Labour’s Curriculum ReviewPosted: March 1, 2012
A key part of Labour’s education policy review was launched at a meeting at the House of Commons on Wednesday. A wide range of educationalists came together to explore the fundamental principles that should underpin future thinking on the school curriculum. They included leading academics, headteachers, subject specialists and representatives of a wide range of organisations with an interest in the school curriculum. It was chaired by Kevin Brennan, Shadow Schools Minister.
There was a broad consensus that all pupils have an entitlement to the essential elements of the curriculum. It was recognised that the National Curriculum was introduced to ensure a level of consistency and rigour across the country and that this remains an essential guarantee for all pupils. Several speakers made the point that if this is so, it is relevant to pupils in every kind of school.
The debate about what the curriculum should try to define revolved round the need to define:
- essential knowledge
- the standards expected of pupils
- what pupils should be able to do as well as know.
and that all of these are necessaryfeatures of the curriculum.
There was real concern that the curriculum is being driven by assessment and accountability regimes. It was recognised by many that this has led to a narrowing of the curriculum, especially in schools that feel under pressure from floor target expectations or from Ofsted.
There was also concern that the curriculum can become like a Christmas Tree – something you can hang everything on. Having said that, there was a strong feeling that the downgrading of citizenship and design and technology by the government’s review panel was to be regretted.
It was argued – and this view gathered significant support – that curriculum design needs to begin from a definition of the aims of the curriculum rather than from a list of traditional subjects. This had been missing entirely from the original National Curriculum and has only very tentatively been developed since.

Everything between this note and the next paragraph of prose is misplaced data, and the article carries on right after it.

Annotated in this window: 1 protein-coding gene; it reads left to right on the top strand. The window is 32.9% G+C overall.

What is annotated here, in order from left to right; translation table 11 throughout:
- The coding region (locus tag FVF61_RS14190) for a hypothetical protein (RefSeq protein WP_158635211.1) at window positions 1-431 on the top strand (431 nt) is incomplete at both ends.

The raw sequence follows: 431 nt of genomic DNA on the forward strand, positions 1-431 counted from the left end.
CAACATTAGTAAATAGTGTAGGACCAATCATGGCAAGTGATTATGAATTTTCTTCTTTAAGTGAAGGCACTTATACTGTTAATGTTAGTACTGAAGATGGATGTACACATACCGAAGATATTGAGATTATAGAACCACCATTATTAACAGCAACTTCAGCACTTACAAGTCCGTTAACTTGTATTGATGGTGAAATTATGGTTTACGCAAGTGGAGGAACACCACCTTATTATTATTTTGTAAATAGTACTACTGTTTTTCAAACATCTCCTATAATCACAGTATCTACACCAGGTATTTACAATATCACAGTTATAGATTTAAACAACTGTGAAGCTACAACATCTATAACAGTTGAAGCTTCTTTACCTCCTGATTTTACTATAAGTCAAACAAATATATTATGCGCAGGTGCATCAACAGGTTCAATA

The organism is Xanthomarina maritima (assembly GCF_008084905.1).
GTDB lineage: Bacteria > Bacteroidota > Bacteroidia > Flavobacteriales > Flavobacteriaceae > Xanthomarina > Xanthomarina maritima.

Different points of view were put forward about how much of the curriculum should be prescribed and what that prescription should look like. There were advocated for a smallish core curriculum with substantial flexibility beyond that, but others argued for prescribing a wider range of content. Different key stages may of course be different.
In response, Stephen Twigg reiterated his commitment to evidence based policy making and to the centrality of teacher education and development. It was pointed out that we need to take account of a wide range of evidence – in particular we are in danger of treating PISA as the only evidence that matters. The point was also made that the government has removed much of the capacity for supporting teachers and that introducing substantial changes to the curriculum will be that much more difficult.
This meeting marked only the beginning of the review process. Further meetings will be arranged on particular areas that emerged from this initial discussion. Meanwhile, Kevin Brennan invited comments and suggestions from anyone with an interest in this project. They can be sent to him at email@example.com.